I think that Tom is following the first principle of fictional characters: Do whatever would be the most interesting. Julia’s been a peripheral character in both the Adam and the Cassandra/Nicholas storyline for too long. She should always be directly involved in the A-story.
What is happening in the different plot threads is going on precisely because Nicholas does not know he has unleashed counterproductive storylines: He wants Barnabas and Julia to build an Eve for Adam, and he told Angelique to feed on Tom, thus turning Tom into a vampire; yet he forgot to control Tom so that he doesn’t feed on Julia and potentially prevent her from making Eve.
If only Nicholas realized, he would probably stop or redirect Tom, but, for now, who on Team Barnabas is going to talk to Nicholas? We will have to wait for Nicholas to figure things out for himself. We know Angelique forgets to tell him things, but she probably doesn’t know what Tom is doing, either.
And that’s precisely why Barnabas was right to think about Nicholas and Julia was wrong to tell him not to.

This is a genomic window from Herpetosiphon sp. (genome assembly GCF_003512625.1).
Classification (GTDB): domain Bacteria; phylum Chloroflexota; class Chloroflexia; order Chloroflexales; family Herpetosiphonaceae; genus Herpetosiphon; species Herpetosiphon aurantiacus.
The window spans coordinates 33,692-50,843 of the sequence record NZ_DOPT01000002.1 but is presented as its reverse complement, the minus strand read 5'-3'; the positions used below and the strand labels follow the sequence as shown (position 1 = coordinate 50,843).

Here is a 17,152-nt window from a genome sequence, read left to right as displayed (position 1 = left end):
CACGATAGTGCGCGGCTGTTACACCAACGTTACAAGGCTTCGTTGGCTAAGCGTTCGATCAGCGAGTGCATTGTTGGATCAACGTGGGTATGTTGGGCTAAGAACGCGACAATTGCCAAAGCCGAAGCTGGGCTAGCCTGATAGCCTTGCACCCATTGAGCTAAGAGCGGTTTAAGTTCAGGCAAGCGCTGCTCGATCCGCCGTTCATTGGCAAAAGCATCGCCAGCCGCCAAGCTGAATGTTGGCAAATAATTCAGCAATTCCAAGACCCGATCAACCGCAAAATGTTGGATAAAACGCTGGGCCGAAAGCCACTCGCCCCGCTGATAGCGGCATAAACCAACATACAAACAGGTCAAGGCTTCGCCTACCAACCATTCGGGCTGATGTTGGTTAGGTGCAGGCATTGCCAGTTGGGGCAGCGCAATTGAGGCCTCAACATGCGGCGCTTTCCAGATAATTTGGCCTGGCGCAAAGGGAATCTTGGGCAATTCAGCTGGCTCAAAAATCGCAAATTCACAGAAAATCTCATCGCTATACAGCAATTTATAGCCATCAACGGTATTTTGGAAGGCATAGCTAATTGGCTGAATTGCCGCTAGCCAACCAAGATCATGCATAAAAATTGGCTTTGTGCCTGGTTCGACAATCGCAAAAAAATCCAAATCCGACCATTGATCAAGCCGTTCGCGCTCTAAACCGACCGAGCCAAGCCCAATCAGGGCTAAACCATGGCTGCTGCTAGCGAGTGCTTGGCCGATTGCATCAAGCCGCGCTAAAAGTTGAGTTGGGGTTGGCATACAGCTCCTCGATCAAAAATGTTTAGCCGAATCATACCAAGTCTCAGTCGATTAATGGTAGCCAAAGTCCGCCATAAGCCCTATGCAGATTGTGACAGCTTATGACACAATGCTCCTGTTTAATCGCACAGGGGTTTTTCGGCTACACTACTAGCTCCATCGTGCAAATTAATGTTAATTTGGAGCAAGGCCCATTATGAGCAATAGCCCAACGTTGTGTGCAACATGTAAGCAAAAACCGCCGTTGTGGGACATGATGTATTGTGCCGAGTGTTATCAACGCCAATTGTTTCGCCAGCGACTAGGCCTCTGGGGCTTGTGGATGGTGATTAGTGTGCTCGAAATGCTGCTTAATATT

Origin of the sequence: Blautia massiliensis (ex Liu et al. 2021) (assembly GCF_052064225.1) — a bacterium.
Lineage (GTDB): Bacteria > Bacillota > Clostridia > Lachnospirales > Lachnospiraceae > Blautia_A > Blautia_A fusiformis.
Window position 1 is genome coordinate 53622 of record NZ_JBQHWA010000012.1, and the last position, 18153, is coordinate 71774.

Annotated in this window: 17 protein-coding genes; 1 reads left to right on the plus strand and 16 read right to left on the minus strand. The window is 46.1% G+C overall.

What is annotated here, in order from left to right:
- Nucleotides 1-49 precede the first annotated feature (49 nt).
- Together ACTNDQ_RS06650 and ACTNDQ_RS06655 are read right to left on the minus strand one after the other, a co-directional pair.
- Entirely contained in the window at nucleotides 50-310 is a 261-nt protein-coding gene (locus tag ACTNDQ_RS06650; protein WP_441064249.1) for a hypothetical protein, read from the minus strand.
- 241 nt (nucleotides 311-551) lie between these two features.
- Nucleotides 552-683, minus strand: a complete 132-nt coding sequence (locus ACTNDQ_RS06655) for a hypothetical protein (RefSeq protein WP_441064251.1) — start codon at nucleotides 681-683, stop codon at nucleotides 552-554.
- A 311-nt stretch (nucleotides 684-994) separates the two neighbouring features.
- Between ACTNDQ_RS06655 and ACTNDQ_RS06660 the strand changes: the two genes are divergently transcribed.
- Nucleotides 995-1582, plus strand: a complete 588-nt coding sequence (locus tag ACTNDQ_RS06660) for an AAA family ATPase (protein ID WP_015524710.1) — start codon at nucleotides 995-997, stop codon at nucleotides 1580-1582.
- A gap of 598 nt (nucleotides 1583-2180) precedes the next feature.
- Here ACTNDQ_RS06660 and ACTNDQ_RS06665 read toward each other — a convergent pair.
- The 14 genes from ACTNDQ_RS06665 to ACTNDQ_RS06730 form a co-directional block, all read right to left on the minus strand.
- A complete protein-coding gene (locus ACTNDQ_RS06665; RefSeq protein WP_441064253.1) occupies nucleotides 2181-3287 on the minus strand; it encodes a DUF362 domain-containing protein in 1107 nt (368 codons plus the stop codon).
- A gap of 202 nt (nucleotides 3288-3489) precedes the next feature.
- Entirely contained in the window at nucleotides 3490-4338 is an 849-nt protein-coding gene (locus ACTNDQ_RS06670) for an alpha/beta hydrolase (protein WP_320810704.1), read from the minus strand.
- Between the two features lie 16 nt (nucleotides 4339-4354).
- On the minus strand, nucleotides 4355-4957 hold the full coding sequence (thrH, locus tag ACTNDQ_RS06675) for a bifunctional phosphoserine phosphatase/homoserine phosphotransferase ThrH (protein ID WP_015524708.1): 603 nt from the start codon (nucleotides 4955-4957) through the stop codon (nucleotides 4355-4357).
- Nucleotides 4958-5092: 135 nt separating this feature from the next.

On the table behind Julia – is that one of those plastic models of a human head, like in high school biology class? Granted, it IS a ‘Mad Science’ lab, but is a cutaway view of a cranium a useful referent? Guess if Dr. Lang had kept one of those around, Adam wouldn’t have had those stitches running across his cheeks!
I bet Julia hums “Dem Dry Bones” while she’s stitching. “…head bone’s connected to the neck bone, the neck bone’s connected to the shoulder bone…”
That is, when she’s not listening to The Jackie Gleason Orchestra playing ‘Love Is Here To Stay’.
I didn’t pay enough attention to Barnabas and Julia’s crazy dialogue at the beginning. Thanks for pointing out how crazy it is.
Danny is right about the electricity. That is an old radio (maybe 1940s or 1950s?) that would not have batteries in it. It needs to be plugged in. A generator is a must-be assumption.